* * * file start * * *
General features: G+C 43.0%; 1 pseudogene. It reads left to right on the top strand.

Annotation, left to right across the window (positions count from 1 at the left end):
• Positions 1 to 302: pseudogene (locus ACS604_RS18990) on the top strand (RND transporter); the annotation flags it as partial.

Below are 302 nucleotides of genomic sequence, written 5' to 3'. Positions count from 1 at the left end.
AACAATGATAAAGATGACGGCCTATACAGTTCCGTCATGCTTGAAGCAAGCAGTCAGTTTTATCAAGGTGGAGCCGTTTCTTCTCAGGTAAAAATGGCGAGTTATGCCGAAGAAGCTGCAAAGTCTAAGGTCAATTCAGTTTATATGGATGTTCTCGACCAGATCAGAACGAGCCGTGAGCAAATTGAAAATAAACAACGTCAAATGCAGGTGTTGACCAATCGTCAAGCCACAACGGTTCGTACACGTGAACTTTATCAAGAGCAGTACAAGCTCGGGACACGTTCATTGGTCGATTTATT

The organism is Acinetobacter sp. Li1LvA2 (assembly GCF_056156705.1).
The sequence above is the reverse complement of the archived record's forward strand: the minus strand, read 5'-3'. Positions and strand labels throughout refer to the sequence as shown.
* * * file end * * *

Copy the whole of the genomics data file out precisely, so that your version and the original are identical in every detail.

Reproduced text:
General features: G+C 43.0%; 1 pseudogene. It reads left to right on the top strand.

Annotation, left to right across the window (positions count from 1 at the left end):
• Positions 1 to 302: pseudogene (locus ACS604_RS18990) on the top strand (RND transporter); the annotation flags it as partial.

Below are 302 nucleotides of genomic sequence, written 5' to 3'. Positions count from 1 at the left end.
AACAATGATAAAGATGACGGCCTATACAGTTCCGTCATGCTTGAAGCAAGCAGTCAGTTTTATCAAGGTGGAGCCGTTTCTTCTCAGGTAAAAATGGCGAGTTATGCCGAAGAAGCTGCAAAGTCTAAGGTCAATTCAGTTTATATGGATGTTCTCGACCAGATCAGAACGAGCCGTGAGCAAATTGAAAATAAACAACGTCAAATGCAGGTGTTGACCAATCGTCAAGCCACAACGGTTCGTACACGTGAACTTTATCAAGAGCAGTACAAGCTCGGGACACGTTCATTGGTCGATTTATT

The organism is Acinetobacter sp. Li1LvA2 (assembly GCF_056156705.1).
The sequence above is the reverse complement of the archived record's forward strand: the minus strand, read 5'-3'. Positions and strand labels throughout refer to the sequence as shown.